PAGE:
The Garden Island recently printed a petition addressed to Hawai‘i Gov. Linda Lingle by persons and organizations seeking to establish the islands of Kaua‘i and Ni‘ihau as the Polynesian Kingdom of Atooi and an article about its sponsors (“On the Kingdom of Atooi,” Forum, April 1) (“Group on quest to return Kingdom of Atooi,” A1, April 11). While the claims made in the petition are doubtless sincere and heartfelt, the reality of their prospects is open to doubt and their contentions are open to challenge.
According to the petition the establishment of the Polynesian Kingdom is necessary to rectify the seizure of the Hawaiian nation on Jan. 17, 1893, by a coup claimed illegal in which the reigning monarch Queen Liliu‘okalani abdicated under duress. We should note that the rectification sought is limited to Kaua‘i and Ni‘ihau, a small segment of the Hawaiian nation.
It is a puzzlement why the petition was sent to Gov. Lingle. Since the petition claims the state was illegally created, where is the power of the governor to address its claims? Since the Civil War it has been clear that any secession of any part of the United States would require the action of the federal government, but the petition sent ignores its role.
The petition evades the point that in 1893 after the Queen’s abdication, the government of Hawai‘i transitioned from an independent nation having a constitutional monarchy to an independent republican nation. It does not mention that the advent of Hawai‘i as an American territory occurred more than five years later and that Hawai‘i became an American state in 1959 following a plebiscite of its residents showing that over 90 percent wished this status.
The petition articulates that full rights of governance of Kaua‘i and Ni‘ihau are sought by Dayne Aipoalani who claims to be an ali‘i and rightful heir to be the sovereign for the islands. The documentation of this claim is said to have been given the governor by non-public transmittals.
The petition is not unique in seeking restoration of the power of the native Hawaiians in the governance of Hawai‘i. But like most of the others its focus is on the injury said to have occurred but is silent on consideration of the form and nature of the governance that is proposed and its benefit for the residents. The petition does not undertake to provide any indication that the government to be created will be other than one where the monarch is an absolute despot. While there are numerous citizens of Kaua‘i County who would not be chagrined if the County Council were abolished or the mayor removed, it is disquieting not to have some suggestion as to how it is planned the government of our area would proceed.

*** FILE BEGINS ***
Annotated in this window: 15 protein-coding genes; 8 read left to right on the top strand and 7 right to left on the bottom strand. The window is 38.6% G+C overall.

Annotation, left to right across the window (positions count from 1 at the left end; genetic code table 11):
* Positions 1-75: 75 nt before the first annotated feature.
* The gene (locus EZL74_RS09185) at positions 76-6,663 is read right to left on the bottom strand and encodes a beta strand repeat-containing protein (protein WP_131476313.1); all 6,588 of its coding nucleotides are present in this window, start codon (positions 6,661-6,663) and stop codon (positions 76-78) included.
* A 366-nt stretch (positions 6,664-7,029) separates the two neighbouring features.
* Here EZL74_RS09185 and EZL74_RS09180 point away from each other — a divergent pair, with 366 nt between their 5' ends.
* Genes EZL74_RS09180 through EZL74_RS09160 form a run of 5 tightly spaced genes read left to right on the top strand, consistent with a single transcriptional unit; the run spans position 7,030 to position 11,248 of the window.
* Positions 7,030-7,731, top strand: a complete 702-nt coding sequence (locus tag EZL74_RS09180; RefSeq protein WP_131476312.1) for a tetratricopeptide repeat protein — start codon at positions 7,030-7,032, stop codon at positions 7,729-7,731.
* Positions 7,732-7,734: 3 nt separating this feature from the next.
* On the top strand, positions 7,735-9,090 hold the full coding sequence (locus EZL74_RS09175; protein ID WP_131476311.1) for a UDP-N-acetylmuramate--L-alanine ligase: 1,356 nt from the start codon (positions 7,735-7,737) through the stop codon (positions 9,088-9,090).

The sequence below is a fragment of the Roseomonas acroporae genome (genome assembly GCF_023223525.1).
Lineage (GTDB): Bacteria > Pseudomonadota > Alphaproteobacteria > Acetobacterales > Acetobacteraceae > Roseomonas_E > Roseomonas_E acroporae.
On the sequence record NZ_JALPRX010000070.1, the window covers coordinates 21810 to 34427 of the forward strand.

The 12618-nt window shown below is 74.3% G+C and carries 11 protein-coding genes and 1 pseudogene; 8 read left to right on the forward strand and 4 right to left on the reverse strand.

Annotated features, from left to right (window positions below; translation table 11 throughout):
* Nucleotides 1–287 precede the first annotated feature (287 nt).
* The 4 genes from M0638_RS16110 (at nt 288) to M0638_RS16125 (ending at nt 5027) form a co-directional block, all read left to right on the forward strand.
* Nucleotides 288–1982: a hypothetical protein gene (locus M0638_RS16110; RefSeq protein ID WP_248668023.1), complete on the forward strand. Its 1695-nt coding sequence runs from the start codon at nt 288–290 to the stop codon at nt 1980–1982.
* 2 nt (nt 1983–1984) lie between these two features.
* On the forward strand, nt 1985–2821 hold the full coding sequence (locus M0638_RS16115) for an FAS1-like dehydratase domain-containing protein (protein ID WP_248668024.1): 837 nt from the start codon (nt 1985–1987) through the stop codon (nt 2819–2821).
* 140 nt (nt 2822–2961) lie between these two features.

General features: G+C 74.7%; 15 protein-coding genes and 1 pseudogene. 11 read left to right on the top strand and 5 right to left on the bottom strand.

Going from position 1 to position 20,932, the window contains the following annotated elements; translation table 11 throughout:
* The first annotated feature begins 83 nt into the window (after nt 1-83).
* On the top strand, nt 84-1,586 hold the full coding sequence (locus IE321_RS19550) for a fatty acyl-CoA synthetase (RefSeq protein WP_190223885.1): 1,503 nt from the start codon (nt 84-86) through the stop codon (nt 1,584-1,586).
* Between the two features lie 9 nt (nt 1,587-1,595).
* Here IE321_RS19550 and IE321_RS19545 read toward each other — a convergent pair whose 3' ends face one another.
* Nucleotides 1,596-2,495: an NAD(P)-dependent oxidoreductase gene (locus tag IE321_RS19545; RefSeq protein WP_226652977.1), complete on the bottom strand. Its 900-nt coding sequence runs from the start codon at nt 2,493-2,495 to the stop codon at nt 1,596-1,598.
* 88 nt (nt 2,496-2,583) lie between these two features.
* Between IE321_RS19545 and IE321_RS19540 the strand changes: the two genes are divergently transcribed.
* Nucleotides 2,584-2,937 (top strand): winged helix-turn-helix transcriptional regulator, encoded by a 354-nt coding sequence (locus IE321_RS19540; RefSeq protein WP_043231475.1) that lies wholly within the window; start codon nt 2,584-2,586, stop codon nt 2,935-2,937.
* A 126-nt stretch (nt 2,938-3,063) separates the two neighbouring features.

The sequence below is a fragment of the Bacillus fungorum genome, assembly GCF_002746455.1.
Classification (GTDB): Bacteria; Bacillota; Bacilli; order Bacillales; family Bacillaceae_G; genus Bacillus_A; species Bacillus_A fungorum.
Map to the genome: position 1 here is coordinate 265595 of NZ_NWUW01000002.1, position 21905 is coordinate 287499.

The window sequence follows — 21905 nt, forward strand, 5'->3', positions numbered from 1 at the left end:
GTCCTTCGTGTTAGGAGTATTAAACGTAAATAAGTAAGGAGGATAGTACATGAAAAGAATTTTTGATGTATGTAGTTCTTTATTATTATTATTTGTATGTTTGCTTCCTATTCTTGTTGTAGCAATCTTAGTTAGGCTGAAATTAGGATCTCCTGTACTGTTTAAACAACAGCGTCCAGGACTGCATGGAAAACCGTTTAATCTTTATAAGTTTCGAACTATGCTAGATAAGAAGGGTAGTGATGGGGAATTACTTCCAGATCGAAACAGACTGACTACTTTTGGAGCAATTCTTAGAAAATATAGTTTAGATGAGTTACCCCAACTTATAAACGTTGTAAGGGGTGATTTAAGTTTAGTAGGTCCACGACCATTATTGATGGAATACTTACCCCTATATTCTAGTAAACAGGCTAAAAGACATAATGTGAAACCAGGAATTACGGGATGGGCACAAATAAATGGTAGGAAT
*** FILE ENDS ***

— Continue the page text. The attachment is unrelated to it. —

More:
Similarly the petition does not reflect that there have been some fundamental changes that have occurred since 1893. Only a small percentage of the people of Kaua‘i County are now of Polynesian ancestry. Kaua‘i residents have relied for many years on services provided by state and federal governments including schools, libraries, airports, roads and social benefits. If Atooi is to be an independent nation what is to be its relationship and the relationship of its people with America? The businesses and citizens of the area have at length conducted their affairs using the American dollar. What would be the currency of Atooi? Would it be necessary to have a passport to visit America and would passports be required for visitors to Atooi? What would be done about the indebtedness of Kaua‘i County? What would be the national language of Atooi? What would be the status of properties acquired in good faith? There are many other matters arising from the interrelationships that exist that would need resolution and regrettably the petition mentions only the desire for autonomy and the grievances.
Probably the most glaring and critical deficiency of the petition is that it makes no assertion that the establishment of the Atooi government is sought by the people who would be governed. Those who have experienced democracy believe as an article of faith that no government should be imposed by the few at the expense of the many. But the petition was not directed to the people residing on Kaua‘i and Ni‘ihau. Apparently the principle that government derives its just powers from the consent of the governed was not considered applicable.
Although the events said to justify action by the governor occurred more than 100 years ago and Hawai‘i became an American state nearly 50 years ago, intriguingly the petition expressed a tone of urgency seeking a response by the governor within 10 days of its receipt. The petition is both disturbingly sincere and patently inadequate. It is hard to see why it should be seriously entertained unless, and until the various vital concerns are properly addressed.
• Walter Lewis is a resident of Princeville and writes a bi-weekly column for The Garden Island.